By Dan Greene
March 19, 2014

Langston GallowayLangston Galloway and Saint Joseph's made a late push to end up in the NCAA tournament. (Mitchell Leff/Getty)

As part of its preview of the 2014 NCAA men’s basketball tournament, is taking a look at all 68 teams in the field. RPI and SOS data from Adjusted offense and defense are from and measure the number of points scored and allowed per 100 possessions, and the team’s national rank. For more teams, click here.

Record: 24-9, 11-5 in Atlantic 10

RPI/SOS: 32/51

Adjusted offense / Adjusted defense: 110.3 (68th) / 98.2 (56th)

Seed: No. 10 in East

Impact player: Langston Galloway, senior guard. 17.5 ppg, 4.3 rpg, 43.9% three-point shooting

The Case For:

What a difference a week can make. The Hawks, a solid team by numerous metrics but without any signature nonconference wins, were on the bubble after a home loss to La Salle on March 9 to end the regular season. But three wins in three days in Brooklyn -- including a second victory over No. 23 VCU in as many meetings in the title game -- gave Saint Joseph’s the Atlantic-10 crown and an automatic ticket to dance.

Saint Joseph’s is a quality team, if not an elite one, on both ends of the floor, but what makes it so dangerous is the inside-outside combo of versatile forward Halil Kanacevic and guard Langston Galloway. Kanacevic, a 6-foot-8 Staten Island native and Hofstra transfer whom coach Phil Martelli describes as “fascinating,” can stuff the stat sheet -- he averaged 10.7 points, 8.8 rebounds, 4.4 assists and 1.5 blocks this season -- while Galloway generally leads the scoring charge, with a knack for outside shooting and game-winners. Kanacevic is complemented inside by Ronald Roberts Jr., an efficient scorer around the basket and a capable shot blocker in his own right (1.4 per game). Coming off the program’s first A-10 title in 17 years, the balanced Hawks could continue their roll.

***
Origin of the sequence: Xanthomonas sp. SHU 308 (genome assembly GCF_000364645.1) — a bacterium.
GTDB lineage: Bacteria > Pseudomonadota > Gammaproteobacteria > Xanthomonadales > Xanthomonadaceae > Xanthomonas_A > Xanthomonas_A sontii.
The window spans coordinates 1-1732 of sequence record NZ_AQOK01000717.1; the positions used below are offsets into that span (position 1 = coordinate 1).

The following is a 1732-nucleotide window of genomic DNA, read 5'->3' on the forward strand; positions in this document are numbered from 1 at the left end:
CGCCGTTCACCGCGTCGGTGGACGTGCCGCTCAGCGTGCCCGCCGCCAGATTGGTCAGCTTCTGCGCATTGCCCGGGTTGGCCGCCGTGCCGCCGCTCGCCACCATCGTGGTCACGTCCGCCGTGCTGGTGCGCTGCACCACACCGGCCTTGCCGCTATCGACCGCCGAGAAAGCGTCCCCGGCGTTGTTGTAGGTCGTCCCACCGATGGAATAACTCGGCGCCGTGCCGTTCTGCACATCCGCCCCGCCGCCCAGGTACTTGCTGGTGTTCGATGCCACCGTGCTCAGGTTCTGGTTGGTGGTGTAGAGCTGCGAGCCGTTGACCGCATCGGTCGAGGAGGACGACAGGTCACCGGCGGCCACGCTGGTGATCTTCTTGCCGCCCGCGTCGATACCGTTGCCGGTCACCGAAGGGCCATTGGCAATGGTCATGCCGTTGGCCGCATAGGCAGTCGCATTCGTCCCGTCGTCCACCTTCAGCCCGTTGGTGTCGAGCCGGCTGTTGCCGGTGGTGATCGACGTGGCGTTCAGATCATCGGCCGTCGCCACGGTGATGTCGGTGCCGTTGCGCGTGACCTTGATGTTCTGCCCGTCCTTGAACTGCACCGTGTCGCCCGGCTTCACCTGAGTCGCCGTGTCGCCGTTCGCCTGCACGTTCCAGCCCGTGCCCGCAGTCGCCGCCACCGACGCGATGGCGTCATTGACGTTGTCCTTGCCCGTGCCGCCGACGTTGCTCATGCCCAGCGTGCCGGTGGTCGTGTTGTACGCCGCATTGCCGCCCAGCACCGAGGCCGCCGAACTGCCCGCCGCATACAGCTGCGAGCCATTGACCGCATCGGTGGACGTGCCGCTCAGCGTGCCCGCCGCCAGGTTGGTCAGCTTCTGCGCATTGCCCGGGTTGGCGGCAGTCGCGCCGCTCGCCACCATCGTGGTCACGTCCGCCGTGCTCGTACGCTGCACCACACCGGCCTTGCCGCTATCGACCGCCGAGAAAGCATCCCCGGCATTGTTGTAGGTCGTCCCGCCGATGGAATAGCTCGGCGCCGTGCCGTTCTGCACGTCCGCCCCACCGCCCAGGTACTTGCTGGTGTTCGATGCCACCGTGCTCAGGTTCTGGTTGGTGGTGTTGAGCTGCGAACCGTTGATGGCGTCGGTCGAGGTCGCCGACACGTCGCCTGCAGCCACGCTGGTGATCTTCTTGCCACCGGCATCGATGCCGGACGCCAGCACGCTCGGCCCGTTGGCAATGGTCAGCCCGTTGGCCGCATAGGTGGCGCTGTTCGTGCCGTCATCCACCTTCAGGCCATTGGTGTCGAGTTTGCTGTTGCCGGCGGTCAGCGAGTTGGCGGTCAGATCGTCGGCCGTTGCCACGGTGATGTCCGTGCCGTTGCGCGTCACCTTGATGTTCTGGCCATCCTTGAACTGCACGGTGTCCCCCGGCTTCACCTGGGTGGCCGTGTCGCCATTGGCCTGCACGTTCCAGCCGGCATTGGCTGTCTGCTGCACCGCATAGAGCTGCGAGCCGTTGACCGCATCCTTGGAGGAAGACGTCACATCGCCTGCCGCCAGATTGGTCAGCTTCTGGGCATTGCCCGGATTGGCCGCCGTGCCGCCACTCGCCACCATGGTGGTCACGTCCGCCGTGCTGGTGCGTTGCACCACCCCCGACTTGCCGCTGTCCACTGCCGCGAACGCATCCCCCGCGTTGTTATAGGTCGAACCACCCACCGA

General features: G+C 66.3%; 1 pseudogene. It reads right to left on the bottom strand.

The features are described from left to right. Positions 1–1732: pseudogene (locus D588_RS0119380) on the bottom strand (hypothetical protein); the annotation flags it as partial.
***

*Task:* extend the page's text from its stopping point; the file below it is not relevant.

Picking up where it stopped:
The Case Against:

Saint Joseph’s is balanced, yes, but also does not truly stand out in many facets. The team’s efficient offense can be disrupted by sending it to the line, where the Hawks ranked 335th nationally in free throw percentage and start four players who shot south of 66 percent. They also don’t force very many turnovers, instead limiting opponents’ opportunities by grabbing defensive rebounds; but if opponents aren’t missing, there won’t be many to be had. The Hawks’ most impressive wins were all within the conference -- home and away against Dayton, and home and in Brooklyn against VCU -- and they were blown out by potential Round of 32 opponent Villanova and even underachieving LSU earlier in the year. To put together a tourney run, they will need to beat opponents that are both high quality and unfamiliar. And with a short rotation -- no team in the country used bench players for a smaller share of minutes -- they will have to make sure they stay far from foul trouble to do it.

SI Prediction: Lose in the second round to UConn

View complete bracket predictions from’s panel of experts

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